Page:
Whoa. Picked this up at the library because I wanted to do some research on the author's agent. Ended up dropping everything and devouring the whole thing. (Hint: Yesterday, both the guys were out of the house and I could have watched a movie while I worked out without bugging anyone. Instead, I spent my time on the ministep so I could read while I exercised.)
"Bad Girls" is paranormal contemporary YA horror novel that offers some terrific life lessons. Okay. It's a creepy ghost story. That's fun, too. But it also has a terrific sense of humor -- and the writer has a perfect sense of timing, not to mention a nice dark edge at times. I annoyed my family by quoting them bits like this, from the teenaged narrator who enjoys old-fashioned film-based photography and is worried that her parents are about to catch her outside, snapping pics, at three in the morning -- with her little sister Kasey, no less:
"_No putting yourself or Kasey in strange and/or potentially dangerous situations to take pictures_ was the latest incarnation of the rule that had once upon a time been _Don't go on the roof._ With every fresh misstep, the rule evolved -- _No taking pictures of retail merchandise; No taking pictures on other people's property; Don't use Kasey as a decoy to get photos of people who don't want to be photographed._ I was fairly sure that pretty soon it would just be _Put the camera down, sit on the sofa, and don't move._"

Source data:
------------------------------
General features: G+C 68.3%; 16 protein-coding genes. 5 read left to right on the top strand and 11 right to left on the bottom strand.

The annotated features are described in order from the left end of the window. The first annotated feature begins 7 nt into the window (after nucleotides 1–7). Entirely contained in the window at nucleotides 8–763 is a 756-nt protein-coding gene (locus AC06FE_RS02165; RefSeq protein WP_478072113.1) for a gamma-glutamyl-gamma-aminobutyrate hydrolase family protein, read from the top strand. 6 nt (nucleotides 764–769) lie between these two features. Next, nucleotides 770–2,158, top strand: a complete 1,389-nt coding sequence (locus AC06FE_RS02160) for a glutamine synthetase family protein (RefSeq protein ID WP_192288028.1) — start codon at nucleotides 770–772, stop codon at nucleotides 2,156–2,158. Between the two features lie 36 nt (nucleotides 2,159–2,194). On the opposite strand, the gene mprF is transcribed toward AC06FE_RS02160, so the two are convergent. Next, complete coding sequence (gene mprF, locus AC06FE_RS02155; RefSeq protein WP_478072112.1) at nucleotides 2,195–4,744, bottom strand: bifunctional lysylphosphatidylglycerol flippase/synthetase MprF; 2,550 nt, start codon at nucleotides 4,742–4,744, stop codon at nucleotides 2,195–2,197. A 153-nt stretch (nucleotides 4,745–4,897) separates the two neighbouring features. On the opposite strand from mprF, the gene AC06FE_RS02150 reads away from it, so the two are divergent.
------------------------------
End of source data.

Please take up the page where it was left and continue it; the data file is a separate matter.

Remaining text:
Alexis, the narrator in question, is going through a tricky patch with her parents just now. They're not evil, just a little too caught up in their own problems, a little too apt to throw out platitudes rather than tuning in to what's actually going on in front of them:
"'It wouldn't hurt you to show a little school spirit,' Mom said. As if she were a fan of high school football. Mom can take a simple observation, such as saying that it wouldn't hurt for a person to show a little school spirit, and say it in such a way that she might as well be saying, 'It wouldn't hurt you to stop clubbing those baby seals.'"
Of course, Alexis is not exactly an easy person to live with herself. She's perhaps a teensy bit judgmental:
"My mother uses a knife and fork on foods that were never meant to be eaten that way. I personally think a psychologist would have a lot to say about it."
Alexis posts flyers at her high school saying that "the vending machines on school property are a sign that our school district has sold out to the corporate-industrial establishment." She gives "honest feedback to a student teacher who should clearly quit while she's ahead." She throws "an anti-fashion show outside the gym during the choir's annual fashion show."
But she also cares deeply about her younger sister. And when said sister starts acting more than a little weird, and then starts displaying powers that seem positively otherworldly, Alexis throws all her wit and determination into figuring out how to save her family. Sometimes those bad girls are just the ones you want to have your back in a fight.
This book *ended* when it ended -- no loose ends, no outstanding mysteries, no "And what about Naomi?" As I've mentioned in other reviews, there's an annoying trend in YA fiction these days for first books to end on a cliffhanger. Somebody out there clearly decided that having series potential means that *every single new book in the world* can't just be itself, but has to be first in a series. Apparently Katie Alender went on to write a couple more books about Alexis and her family, and I'm excited to read them. I'm also very glad that she let this book finish telling its own story before she moved on to write more stories.